It's never their fault, they're perfect in what they're trying to do, everyone else is against them, enemy is everywhere, and it's the reason for all the problems in the country.

Just because you're paranoid doesn't mean they aren't after you.

46 minutes ago, lajoswinkler said:

However, what amuses me so much is the typical same story that always repeats with Russian federation. They can't possibly admit it's maybe their sloppiness, and instead start squealing "it's a sabotage" over their propaganda outlets (RT started with squealing, others merely report it).

Roscosmos actually released a statement on this: http://en.roscosmos.ru/20743/

46 minutes ago, lajoswinkler said:

Lives will be destroyed and it will all be swept under a rug.

Pretty sure it won't be swept under a rug. Not with the current boss of Roscosmos.

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"Sabotage" was last shouted by Musk & Co. when their rocket popped on the pad. They even believed to know whom to blame and made that public without a deeper insight. I've never heard such a thing from Roscosmos or any other space manufacturer at all. Also, Roscosmos are up to now the only ones who reliably bring persons to space & back. Let us all hope that future vehicles will perform as reliable as the Soyuz family.

While it is strange to have an apparently manually applied hole were none belongs, speculations lead to nothing except arguing. Se we better wait until the cause for the mistake is found, thinks me :-)

Edited by Green Baron

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Spoiler

Maybe they just were going to run a cable through the wall, so drilled a hole.
Say, for an outlet, a light switcher, or local network.

But then it wasn't needed, so they covered it, like any cultured man would do.

 

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I don't want to smear this with the Flat Earth debate, but apparently the picture of the hole Chris Hadfield posted on twitter is also used in a 2014 album cover.

Commodity_by_Remedy_Drive.png

At first it seems very suspicious, i was surprised too. But 50 seconds later i found out the awnser. Note how the image looks very very 'electron microscope-ey'. Yeah, i don't think you can just plop down an electron microscope on a hole and take a picture of it, let alone do that to a hole in thiscorner: (real image this time)

iss_drill_hole.jpg

If they DO have a electron camera on board... well that must mean that we have some great spin-off technology coming up ahead.

Thanks Chris Hadfield for converting more people into Flat Earthers, by the way.

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8 hours ago, sh1pman said:

It looks more and more like deliberate sabotage.

 

Lol that would be the most ineffective sabotage ever.  

Good job clearing away the misinformation @illectro

Edited by DAL59

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4 hours ago, sh1pman said:

They always do, if it is indeed sloppiness. Proton accelerometer hammered upside down? Meteor-M flight program with incorrect launch site coordinates? They admitted their mistakes.

Just because you're paranoid doesn't mean they aren't after you.

Roscosmos actually released a statement on this: http://en.roscosmos.ru/20743/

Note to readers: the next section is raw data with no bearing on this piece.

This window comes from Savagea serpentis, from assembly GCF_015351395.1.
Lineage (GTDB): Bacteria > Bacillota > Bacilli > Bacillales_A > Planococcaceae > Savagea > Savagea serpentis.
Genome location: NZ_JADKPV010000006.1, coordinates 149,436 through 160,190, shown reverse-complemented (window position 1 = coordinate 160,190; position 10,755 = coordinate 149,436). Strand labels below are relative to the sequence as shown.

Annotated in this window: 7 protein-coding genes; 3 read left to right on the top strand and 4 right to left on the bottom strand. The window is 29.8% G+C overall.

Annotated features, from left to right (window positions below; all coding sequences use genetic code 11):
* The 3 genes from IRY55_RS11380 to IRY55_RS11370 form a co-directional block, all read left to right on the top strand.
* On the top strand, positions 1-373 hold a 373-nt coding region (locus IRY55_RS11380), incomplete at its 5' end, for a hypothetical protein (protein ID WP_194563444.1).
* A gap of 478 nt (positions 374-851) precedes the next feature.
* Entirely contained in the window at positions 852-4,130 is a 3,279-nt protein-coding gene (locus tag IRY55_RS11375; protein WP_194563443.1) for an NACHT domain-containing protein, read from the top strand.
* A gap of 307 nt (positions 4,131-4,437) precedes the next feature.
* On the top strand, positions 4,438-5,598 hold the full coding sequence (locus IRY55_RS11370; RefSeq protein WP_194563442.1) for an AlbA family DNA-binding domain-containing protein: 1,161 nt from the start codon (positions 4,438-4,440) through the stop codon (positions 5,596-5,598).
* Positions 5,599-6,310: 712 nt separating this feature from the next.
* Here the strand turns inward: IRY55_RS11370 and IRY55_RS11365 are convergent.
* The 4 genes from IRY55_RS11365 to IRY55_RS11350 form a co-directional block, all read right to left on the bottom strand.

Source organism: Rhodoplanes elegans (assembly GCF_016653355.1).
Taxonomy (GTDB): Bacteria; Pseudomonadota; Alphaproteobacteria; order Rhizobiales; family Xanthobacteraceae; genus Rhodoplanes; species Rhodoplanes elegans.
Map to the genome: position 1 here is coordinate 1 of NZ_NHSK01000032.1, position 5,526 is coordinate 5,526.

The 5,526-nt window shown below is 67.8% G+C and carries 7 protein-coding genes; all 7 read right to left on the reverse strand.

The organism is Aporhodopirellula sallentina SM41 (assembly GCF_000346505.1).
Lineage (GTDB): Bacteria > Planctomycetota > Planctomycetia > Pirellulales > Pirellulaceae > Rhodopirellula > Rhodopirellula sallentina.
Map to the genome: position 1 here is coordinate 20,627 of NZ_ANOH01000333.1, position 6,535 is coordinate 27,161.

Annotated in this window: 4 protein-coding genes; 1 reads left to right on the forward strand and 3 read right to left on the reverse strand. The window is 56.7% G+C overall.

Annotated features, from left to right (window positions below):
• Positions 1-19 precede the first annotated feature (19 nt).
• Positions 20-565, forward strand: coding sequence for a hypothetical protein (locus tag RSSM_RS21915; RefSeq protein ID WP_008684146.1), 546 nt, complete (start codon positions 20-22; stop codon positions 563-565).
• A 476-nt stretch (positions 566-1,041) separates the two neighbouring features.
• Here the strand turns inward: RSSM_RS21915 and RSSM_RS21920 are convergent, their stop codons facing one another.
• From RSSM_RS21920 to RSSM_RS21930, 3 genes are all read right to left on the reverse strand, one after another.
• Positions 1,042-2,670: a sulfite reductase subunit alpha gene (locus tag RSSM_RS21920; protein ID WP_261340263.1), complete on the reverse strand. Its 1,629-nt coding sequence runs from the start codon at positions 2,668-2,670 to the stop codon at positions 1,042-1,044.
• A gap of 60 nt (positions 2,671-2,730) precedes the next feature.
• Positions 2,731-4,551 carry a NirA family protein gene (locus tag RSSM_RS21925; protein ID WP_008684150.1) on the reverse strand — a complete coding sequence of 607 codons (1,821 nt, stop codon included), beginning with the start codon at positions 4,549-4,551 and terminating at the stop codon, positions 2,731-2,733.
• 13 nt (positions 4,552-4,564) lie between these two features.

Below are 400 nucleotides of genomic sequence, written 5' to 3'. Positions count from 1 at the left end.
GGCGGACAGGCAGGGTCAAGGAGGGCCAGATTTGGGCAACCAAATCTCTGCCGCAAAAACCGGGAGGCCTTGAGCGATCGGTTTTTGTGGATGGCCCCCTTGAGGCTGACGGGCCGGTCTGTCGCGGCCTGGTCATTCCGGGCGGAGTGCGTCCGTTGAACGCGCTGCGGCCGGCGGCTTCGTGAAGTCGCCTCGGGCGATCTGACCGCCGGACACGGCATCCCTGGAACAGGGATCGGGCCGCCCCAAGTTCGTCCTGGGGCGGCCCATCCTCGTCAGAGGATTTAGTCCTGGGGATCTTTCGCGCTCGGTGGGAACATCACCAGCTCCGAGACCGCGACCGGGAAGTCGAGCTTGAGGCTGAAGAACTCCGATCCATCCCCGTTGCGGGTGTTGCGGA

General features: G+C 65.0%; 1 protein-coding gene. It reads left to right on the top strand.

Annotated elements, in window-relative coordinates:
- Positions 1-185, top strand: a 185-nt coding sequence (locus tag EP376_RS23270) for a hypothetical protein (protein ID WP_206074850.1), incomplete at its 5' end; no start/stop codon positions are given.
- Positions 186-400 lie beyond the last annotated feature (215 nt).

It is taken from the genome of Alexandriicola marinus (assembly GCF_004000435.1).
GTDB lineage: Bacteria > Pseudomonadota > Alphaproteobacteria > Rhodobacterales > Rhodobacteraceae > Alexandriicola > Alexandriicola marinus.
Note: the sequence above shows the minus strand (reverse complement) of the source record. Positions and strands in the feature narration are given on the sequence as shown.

Pretty sure it won't be swept under a rug. Not with the current boss of Roscosmos.

I was generalizing the problem with the country itself and I stand by my words.

I can only hope the problem is remedied decently.

 

2 hours ago, NSEP said:

I don't want to smear this with the Flat Earth debate, but apparently the picture of the hole Chris Hadfield posted on twitter is also used in a 2014 album cover.

Thanks Chris Hadfield for converting more people into Flat Earthers, by the way.

He made a mistake and forgot to mention the image he showed was just an example. Probably way too much faith in people. He should've known better.

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9 hours ago, Green Baron said:

"Sabotage" was last shouted by Musk & Co. when their rocket popped on the pad. They even believed to know whom to blame and made that public without a deeper insight. I've never heard such a thing from Roscosmos or any other space manufacturer at all. Also, Roscosmos are up to now the only ones who reliably bring persons to space & back. Let us all hope that future vehicles will perform as reliable as the Soyuz family.

While it is strange to have an apparently manually applied hole were none belongs, speculations lead to nothing except arguing. Se we better wait until the cause for the mistake is found, thinks me :-)

I don't remember SpaceX or Elon Musk blaming anyone or saying anything beyond that they were investigating the possibility of sabotage. They definitely kept it quiet that they hired a sniper.

To keep on topic though, I don't believe this was planned sabotage. It could be a disgruntled/drunk worker, but I don't think any organized group smart and capable enough to infiltrate the Soyuz production plant would commit such a pointless act of sabotage, when there are more delicate and critical parts (such as parachutes) that are probably as closely inspected as the hull.

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15 hours ago, sh1pman said:

It looks more and more like deliberate sabotage.

 

If I was going to sabotage the ISS/Soyuz I could certainly think of a better way then drilling a small hole.

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Spoiler
2 hours ago, Mad Rocket Scientist said:

I don't remember SpaceX or Elon Musk blaming anyone or saying anything beyond that they were investigating the possibility of sabotage.